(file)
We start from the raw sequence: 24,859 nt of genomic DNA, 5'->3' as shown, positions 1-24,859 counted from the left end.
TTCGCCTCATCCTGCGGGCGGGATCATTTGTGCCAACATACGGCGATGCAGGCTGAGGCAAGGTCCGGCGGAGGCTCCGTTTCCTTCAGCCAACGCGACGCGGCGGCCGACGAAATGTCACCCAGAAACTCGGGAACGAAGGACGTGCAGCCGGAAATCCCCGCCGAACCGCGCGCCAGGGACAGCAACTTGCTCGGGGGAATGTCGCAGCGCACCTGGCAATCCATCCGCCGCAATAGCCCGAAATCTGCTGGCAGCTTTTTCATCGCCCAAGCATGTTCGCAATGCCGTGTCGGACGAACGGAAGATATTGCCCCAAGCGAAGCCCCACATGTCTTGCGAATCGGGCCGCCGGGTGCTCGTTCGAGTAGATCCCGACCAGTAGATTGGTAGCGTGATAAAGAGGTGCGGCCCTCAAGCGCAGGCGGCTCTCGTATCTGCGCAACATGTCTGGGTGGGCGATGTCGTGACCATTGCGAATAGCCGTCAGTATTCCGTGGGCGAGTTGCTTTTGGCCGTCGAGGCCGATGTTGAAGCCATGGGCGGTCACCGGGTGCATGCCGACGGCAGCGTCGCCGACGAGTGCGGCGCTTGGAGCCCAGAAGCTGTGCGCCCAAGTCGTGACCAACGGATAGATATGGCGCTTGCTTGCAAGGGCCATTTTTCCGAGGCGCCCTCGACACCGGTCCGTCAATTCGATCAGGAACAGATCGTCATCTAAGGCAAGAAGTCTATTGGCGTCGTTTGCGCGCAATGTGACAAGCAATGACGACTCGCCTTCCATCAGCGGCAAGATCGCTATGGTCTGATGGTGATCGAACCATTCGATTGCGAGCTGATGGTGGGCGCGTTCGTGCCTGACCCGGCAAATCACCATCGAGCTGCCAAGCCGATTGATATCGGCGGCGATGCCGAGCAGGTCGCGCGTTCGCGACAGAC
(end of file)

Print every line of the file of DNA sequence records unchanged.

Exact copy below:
We start from the raw sequence: 24,859 nt of genomic DNA, 5'->3' as shown, positions 1-24,859 counted from the left end.
TTCGCCTCATCCTGCGGGCGGGATCATTTGTGCCAACATACGGCGATGCAGGCTGAGGCAAGGTCCGGCGGAGGCTCCGTTTCCTTCAGCCAACGCGACGCGGCGGCCGACGAAATGTCACCCAGAAACTCGGGAACGAAGGACGTGCAGCCGGAAATCCCCGCCGAACCGCGCGCCAGGGACAGCAACTTGCTCGGGGGAATGTCGCAGCGCACCTGGCAATCCATCCGCCGCAATAGCCCGAAATCTGCTGGCAGCTTTTTCATCGCCCAAGCATGTTCGCAATGCCGTGTCGGACGAACGGAAGATATTGCCCCAAGCGAAGCCCCACATGTCTTGCGAATCGGGCCGCCGGGTGCTCGTTCGAGTAGATCCCGACCAGTAGATTGGTAGCGTGATAAAGAGGTGCGGCCCTCAAGCGCAGGCGGCTCTCGTATCTGCGCAACATGTCTGGGTGGGCGATGTCGTGACCATTGCGAATAGCCGTCAGTATTCCGTGGGCGAGTTGCTTTTGGCCGTCGAGGCCGATGTTGAAGCCATGGGCGGTCACCGGGTGCATGCCGACGGCAGCGTCGCCGACGAGTGCGGCGCTTGGAGCCCAGAAGCTGTGCGCCCAAGTCGTGACCAACGGATAGATATGGCGCTTGCTTGCAAGGGCCATTTTTCCGAGGCGCCCTCGACACCGGTCCGTCAATTCGATCAGGAACAGATCGTCATCTAAGGCAAGAAGTCTATTGGCGTCGTTTGCGCGCAATGTGACAAGCAATGACGACTCGCCTTCCATCAGCGGCAAGATCGCTATGGTCTGATGGTGATCGAACCATTCGATTGCGAGCTGATGGTGGGCGCGTTCGTGCCTGACCCGGCAAATCACCATCGAGCTGCCAAGCCGATTGATATCGGCGGCGATGCCGAGCAGGTCGCGCGTTCGCGACAGAC